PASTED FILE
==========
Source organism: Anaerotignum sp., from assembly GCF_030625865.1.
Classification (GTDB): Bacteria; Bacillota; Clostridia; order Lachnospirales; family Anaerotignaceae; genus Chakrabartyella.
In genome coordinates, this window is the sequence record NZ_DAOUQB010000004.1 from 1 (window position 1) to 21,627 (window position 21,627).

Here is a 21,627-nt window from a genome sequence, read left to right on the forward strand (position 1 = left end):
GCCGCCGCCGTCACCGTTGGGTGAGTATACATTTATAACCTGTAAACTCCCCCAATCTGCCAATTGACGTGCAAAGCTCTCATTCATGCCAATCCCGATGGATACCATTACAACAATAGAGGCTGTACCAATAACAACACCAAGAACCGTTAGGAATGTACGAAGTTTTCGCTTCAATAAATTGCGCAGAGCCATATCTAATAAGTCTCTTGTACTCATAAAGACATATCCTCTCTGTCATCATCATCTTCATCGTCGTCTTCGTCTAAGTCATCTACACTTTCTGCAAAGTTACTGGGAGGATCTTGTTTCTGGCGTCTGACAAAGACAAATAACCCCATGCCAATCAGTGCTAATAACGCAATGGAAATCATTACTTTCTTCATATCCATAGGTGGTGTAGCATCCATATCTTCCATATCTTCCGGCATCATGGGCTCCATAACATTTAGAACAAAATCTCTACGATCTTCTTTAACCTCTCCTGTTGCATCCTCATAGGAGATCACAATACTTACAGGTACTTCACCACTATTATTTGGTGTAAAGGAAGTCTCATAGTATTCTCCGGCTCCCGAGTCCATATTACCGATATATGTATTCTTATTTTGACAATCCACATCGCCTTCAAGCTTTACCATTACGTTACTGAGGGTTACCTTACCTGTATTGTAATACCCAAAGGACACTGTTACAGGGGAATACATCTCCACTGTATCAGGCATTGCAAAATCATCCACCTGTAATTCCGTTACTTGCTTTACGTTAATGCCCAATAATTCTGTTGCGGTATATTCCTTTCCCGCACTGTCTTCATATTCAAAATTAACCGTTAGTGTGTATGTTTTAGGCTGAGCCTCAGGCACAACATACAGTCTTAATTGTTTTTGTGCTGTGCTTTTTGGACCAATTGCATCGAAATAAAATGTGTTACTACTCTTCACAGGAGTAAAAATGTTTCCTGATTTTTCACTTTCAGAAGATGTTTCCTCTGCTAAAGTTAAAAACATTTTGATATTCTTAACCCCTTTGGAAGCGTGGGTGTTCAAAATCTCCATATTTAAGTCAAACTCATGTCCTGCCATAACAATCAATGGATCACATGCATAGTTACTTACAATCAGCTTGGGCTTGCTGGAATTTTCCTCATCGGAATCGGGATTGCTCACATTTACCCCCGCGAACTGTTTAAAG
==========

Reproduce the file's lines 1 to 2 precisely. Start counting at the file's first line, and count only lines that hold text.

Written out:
Source organism: Anaerotignum sp., from assembly GCF_030625865.1.
Classification (GTDB): Bacteria; Bacillota; Clostridia; order Lachnospirales; family Anaerotignaceae; genus Chakrabartyella.